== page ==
The re-emergence of curbs to tamp down on the spread of Covid-19 derailed the vital Christmas trading period for Britain’s hospitality sector, reveal new figures published today.
Brits pulled back sharply on spending at pubs, bars and restaurants over the festive period, according to research undertaken by Barclaycard.
Spending at restaurants sunk over 14 per cent over the last month, while Brits shunned pubs in December.
Barclaycard’s data is a closely watched indicator for consumer spending in the UK as it covers nearly half of the country’s debit and credit card transactions.
Brits were encouraged to work from home and limit socialisting as much as possible over the Christmas period at the beginning of December when the government launched plan B measures to curb the spread of the Omicron variant.
As a result, consumers shunned high streets, avoided offices and cancelled festive plans, hitting the country’s services economy hard.
Brits also stayed at home to avoid catching the virus before Christmas Day as the new strain swept across the country.
The Office for National Statistics estimates 45 per cent of hospitality firms experienced an uptick in cancellations over the Christmas period.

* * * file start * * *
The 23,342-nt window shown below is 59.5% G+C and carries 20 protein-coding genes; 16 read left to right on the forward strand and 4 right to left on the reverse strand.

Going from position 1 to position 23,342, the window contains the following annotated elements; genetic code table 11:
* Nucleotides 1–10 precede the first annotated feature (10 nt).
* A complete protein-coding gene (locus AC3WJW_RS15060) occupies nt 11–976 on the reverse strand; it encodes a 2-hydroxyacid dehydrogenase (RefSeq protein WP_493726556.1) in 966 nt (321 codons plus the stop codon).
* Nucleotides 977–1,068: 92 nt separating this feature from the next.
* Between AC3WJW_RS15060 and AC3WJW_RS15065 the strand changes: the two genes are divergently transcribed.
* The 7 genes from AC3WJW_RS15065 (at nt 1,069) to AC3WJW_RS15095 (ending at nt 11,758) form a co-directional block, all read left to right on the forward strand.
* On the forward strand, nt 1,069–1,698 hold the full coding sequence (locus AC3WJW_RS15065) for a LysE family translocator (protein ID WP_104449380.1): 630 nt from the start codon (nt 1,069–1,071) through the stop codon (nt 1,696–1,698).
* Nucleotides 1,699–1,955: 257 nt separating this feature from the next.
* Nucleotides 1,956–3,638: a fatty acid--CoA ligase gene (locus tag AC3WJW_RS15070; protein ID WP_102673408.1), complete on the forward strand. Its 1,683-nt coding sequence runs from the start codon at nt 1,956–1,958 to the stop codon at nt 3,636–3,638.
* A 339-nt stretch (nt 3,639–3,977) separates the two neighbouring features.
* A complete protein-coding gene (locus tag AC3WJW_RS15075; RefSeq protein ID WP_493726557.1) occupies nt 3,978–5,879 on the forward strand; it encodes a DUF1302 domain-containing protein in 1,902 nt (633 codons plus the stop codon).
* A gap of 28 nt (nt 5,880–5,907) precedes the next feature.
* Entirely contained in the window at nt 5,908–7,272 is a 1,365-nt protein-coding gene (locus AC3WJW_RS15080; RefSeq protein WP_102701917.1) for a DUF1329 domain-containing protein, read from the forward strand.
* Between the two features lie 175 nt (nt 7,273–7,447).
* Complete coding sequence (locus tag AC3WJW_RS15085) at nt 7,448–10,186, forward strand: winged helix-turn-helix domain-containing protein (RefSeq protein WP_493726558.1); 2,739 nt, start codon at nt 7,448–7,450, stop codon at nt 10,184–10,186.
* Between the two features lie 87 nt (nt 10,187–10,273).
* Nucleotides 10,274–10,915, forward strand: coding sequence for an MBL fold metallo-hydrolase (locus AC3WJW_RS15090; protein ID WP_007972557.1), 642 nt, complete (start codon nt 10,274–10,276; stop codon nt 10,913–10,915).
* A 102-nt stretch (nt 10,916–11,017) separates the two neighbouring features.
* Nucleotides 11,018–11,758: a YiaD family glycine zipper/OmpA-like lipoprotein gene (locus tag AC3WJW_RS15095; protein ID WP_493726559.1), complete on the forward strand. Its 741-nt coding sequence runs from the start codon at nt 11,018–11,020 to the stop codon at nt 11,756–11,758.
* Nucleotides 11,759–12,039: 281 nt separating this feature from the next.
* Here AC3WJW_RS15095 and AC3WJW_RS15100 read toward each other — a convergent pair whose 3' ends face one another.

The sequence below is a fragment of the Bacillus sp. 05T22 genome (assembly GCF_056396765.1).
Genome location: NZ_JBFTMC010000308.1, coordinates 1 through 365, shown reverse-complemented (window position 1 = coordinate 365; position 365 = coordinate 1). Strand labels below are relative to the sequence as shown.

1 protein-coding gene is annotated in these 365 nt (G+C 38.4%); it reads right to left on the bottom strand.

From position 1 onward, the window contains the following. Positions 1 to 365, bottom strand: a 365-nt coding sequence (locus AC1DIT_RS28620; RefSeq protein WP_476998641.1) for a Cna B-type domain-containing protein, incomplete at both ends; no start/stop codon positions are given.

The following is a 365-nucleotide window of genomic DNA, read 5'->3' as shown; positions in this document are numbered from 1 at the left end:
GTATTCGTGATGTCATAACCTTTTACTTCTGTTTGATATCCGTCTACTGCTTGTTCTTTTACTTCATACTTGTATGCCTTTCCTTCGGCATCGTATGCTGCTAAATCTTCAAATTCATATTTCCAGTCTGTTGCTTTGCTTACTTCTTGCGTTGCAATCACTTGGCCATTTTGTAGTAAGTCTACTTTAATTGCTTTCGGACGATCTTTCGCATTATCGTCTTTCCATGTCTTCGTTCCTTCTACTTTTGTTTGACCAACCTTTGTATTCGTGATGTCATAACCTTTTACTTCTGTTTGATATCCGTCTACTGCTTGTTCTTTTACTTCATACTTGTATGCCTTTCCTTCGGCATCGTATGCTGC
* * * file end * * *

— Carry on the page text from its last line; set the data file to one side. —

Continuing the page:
Meanwhile, IHS Markit’s latest purchasing managers’ index for the services industry, another closely watched survey, dropped to a 10-month low in December.
Jose Carvalho, head of consumer products at Barclaycard, said: “December was a mixed picture for retail, hospitality and leisure, as restrictions to tackle the spread of Omicron started to take effect.
“More Brits were either isolating or choosing to stay at home due to the new variant, which hampered face-to-face retailers as well as hospitality and leisure outlets.”
Overall consumer spending actually climbed 12.2 per cent last month compared to December 2019, led higher by Brits diverting money that would have been spent on socalising to luxury food items to enjoy over Christmas.
Essential transactions jumped 13.7 per cent in December, pushed higher by a burst in supermarket spending, Barclaycard said.